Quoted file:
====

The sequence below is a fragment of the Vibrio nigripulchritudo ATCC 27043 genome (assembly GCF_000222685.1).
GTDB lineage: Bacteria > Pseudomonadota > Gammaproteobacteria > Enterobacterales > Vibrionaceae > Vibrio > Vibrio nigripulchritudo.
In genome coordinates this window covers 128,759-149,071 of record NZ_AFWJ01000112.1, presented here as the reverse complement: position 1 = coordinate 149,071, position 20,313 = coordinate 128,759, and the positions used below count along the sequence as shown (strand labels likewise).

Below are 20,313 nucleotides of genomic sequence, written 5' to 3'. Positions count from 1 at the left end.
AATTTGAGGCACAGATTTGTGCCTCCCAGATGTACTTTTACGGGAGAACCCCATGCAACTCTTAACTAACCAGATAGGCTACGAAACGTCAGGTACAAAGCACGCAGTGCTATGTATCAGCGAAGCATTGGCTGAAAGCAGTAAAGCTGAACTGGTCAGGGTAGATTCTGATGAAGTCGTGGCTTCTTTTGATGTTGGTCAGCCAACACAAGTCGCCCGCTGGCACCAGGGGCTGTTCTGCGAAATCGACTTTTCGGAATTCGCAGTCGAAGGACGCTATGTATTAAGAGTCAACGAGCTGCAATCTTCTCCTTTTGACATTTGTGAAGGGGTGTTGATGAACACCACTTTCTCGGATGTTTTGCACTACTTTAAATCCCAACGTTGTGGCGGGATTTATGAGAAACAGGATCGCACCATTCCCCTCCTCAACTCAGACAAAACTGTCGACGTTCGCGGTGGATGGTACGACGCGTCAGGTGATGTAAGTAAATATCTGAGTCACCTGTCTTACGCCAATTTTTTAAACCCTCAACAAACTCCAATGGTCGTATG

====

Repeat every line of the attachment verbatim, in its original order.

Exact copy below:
The sequence below is a fragment of the Vibrio nigripulchritudo ATCC 27043 genome (assembly GCF_000222685.1).
GTDB lineage: Bacteria > Pseudomonadota > Gammaproteobacteria > Enterobacterales > Vibrionaceae > Vibrio > Vibrio nigripulchritudo.
In genome coordinates this window covers 128,759-149,071 of record NZ_AFWJ01000112.1, presented here as the reverse complement: position 1 = coordinate 149,071, position 20,313 = coordinate 128,759, and the positions used below count along the sequence as shown (strand labels likewise).

Below are 20,313 nucleotides of genomic sequence, written 5' to 3'. Positions count from 1 at the left end.
AATTTGAGGCACAGATTTGTGCCTCCCAGATGTACTTTTACGGGAGAACCCCATGCAACTCTTAACTAACCAGATAGGCTACGAAACGTCAGGTACAAAGCACGCAGTGCTATGTATCAGCGAAGCATTGGCTGAAAGCAGTAAAGCTGAACTGGTCAGGGTAGATTCTGATGAAGTCGTGGCTTCTTTTGATGTTGGTCAGCCAACACAAGTCGCCCGCTGGCACCAGGGGCTGTTCTGCGAAATCGACTTTTCGGAATTCGCAGTCGAAGGACGCTATGTATTAAGAGTCAACGAGCTGCAATCTTCTCCTTTTGACATTTGTGAAGGGGTGTTGATGAACACCACTTTCTCGGATGTTTTGCACTACTTTAAATCCCAACGTTGTGGCGGGATTTATGAGAAACAGGATCGCACCATTCCCCTCCTCAACTCAGACAAAACTGTCGACGTTCGCGGTGGATGGTACGACGCGTCAGGTGATGTAAGTAAATATCTGAGTCACCTGTCTTACGCCAATTTTTTAAACCCTCAACAAACTCCAATGGTCGTATG